London based artist Issac Cordal created a series of small (but very interesting) installations titled, Cement Eclipses. Through this series, Issac explores the relationship between urban spaces and humans slowly becoming part of its furniture. Cement Eclipses started in 2006 as a nomad project, but its photographs were later realized around 2009.
For over one hundred years the Faberge egg has been a symbol of wealth, status and beauty. Originally created by Carl Faberge for the Russian Tsars to gift their wives during easter time, its exquisite makeup consisted of the finest jewels, metals and motifs. Its structure depicted scenes of historical and domestic value which the Russian Royal family deemed significant. Over time, these precious objects d’art became unusual records of lavish beauty which consisted of coronation scenes and portraits of kings and queens.
Incorporating the same idea with a modern twist, artist Jonathan Monaghan creates Faberge eggs in a digital format which combine pop culture, human anatomy, luxury items and historical architecture. His vision produces an egg-shaped utopia which comments both conceptually and sociologically on world tradition. Through a kaleidoscopic view of the past, present and future, his narrative breaks down what we deem important and questions our desire for material wealth. In one piece, the egg is replaced with Starbucks logos instead of jewels. It metaphors the brand we hold near and dear to us today and creates an egg-shaped universe that speaks to the viewer with a utopian ideal that places worth on things opposed to ideas and individuals.
Only fifty of the original Faberge ‘Imperial’ eggs were made and only forty-seven survive. The first Faberge heirloom, known as the Hen Egg was a replica of an actual white egg that disclosed a solid gold yolk inside. This in turn stored a golden hen which further possessed a tiny diamond replica of the Imperial Crown from which a ruby egg pendant hung. Unfortunately, these last two surprises were lost.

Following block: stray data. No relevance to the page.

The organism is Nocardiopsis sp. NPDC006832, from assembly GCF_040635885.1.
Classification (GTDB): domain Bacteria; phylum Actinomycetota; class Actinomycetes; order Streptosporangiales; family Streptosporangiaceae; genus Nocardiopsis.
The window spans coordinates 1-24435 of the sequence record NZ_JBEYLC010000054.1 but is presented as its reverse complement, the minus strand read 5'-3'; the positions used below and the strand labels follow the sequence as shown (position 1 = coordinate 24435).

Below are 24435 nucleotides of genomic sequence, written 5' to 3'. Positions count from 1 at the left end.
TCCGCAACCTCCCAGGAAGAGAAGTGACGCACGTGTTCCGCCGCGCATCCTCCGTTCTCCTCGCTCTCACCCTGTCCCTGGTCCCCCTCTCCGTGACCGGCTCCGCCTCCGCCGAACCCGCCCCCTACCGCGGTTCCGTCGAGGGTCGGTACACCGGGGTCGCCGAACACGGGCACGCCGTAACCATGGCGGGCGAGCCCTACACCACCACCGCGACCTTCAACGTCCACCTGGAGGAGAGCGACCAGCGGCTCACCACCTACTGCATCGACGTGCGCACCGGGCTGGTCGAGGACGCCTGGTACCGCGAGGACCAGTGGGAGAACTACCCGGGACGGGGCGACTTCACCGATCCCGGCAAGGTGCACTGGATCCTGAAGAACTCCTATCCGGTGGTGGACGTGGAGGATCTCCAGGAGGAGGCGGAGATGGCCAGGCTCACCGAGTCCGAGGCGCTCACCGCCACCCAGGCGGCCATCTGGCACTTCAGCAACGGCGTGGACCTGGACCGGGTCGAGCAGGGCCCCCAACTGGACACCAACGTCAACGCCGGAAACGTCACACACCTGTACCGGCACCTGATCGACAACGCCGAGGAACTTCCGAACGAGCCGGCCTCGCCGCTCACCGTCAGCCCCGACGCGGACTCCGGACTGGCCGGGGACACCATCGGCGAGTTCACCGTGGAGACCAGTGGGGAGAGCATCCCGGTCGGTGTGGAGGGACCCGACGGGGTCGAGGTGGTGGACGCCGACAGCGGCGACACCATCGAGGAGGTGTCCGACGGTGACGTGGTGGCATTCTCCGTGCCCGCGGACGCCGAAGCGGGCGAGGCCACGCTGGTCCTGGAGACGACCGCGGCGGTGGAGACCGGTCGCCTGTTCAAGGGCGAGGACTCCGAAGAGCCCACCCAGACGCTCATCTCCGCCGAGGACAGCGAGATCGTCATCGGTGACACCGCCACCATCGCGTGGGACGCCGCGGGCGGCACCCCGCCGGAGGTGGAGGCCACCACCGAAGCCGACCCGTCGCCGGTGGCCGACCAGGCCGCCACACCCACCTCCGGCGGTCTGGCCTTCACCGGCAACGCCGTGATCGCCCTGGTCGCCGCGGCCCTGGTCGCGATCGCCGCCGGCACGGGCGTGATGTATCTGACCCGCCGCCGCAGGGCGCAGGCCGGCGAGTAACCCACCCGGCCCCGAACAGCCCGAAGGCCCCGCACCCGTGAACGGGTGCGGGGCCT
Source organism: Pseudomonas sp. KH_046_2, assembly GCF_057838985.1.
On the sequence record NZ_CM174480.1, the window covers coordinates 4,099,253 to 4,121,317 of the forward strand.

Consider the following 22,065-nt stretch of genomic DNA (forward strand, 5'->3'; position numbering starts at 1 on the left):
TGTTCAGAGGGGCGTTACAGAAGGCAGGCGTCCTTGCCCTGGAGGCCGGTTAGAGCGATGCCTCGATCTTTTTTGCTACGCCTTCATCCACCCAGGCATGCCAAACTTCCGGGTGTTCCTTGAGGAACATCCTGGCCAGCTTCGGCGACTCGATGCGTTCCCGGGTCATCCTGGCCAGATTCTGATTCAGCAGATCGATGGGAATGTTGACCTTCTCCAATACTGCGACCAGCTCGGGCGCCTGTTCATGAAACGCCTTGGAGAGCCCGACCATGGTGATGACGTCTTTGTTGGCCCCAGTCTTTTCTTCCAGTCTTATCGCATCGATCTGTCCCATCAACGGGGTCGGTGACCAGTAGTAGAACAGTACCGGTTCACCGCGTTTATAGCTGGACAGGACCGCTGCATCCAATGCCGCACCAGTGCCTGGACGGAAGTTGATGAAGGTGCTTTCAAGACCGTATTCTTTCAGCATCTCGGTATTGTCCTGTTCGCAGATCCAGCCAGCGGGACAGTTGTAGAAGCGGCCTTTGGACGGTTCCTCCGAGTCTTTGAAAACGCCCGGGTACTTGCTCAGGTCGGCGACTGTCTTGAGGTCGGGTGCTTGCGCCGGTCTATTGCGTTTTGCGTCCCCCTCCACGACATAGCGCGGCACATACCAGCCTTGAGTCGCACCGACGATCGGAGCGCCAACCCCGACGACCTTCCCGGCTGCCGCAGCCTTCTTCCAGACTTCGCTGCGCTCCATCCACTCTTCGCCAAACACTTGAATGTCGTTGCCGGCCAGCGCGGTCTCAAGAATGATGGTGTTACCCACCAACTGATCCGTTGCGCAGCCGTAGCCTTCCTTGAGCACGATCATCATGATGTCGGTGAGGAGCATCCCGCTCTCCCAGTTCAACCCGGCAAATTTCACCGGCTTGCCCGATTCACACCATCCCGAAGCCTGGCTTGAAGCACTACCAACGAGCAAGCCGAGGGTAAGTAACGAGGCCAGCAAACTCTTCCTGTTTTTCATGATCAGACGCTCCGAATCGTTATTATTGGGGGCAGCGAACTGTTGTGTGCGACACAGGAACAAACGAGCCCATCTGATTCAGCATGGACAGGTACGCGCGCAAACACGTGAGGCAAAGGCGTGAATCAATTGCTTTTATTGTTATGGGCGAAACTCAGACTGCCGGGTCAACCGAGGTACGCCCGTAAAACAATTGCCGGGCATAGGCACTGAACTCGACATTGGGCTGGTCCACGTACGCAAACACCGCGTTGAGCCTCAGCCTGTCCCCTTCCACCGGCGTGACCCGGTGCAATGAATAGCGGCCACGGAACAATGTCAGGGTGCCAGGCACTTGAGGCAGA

James Clarkson‘s collages take photographic images of objects from old art catalogues and treats them as a blank canvas to add abstract paint-strokes and form new art. The Sheffield-based artist focuses on the contradictions between high-art, design and mass-production; demoting the artworks of the photography to mere found objects in order to explore new forms and meaning. Check out more images after the jump.
We at Beautiful/Decay would like to consider Alex Bec a runner-up for our “Submit your Artist” contest from two weeks back. His work was way too awesome not to post (thanks for letting us know, Gringo)! Alex’s creations consist mainly of typographic illustrations, colors and shapes that pop–all entirely from cut paper and sometimes even masking tape. Major props for patience and intense precision.
Dealing in an atypical kind of self-portraiture, Dawn Woolley often creates photographic copies of herself, and then photographs them in various locations, positions and moods. Making herself a substitute and her visual representative, the work forms an inquiry into the act of looking, and being looked at. As she says of the work, “Referring to psychoanalysis and phenomenology I examine my own experience of becoming an object of sight and also consider the experience the viewer has when looking at me as a photographic object. By producing artwork that establishes me as an object it could be argued that I reinforce stereotypical images of the female body.” Indeed, the female body is a common subject of Woolley’s work, often playing with stereotypes through reinforcing them, or defying them.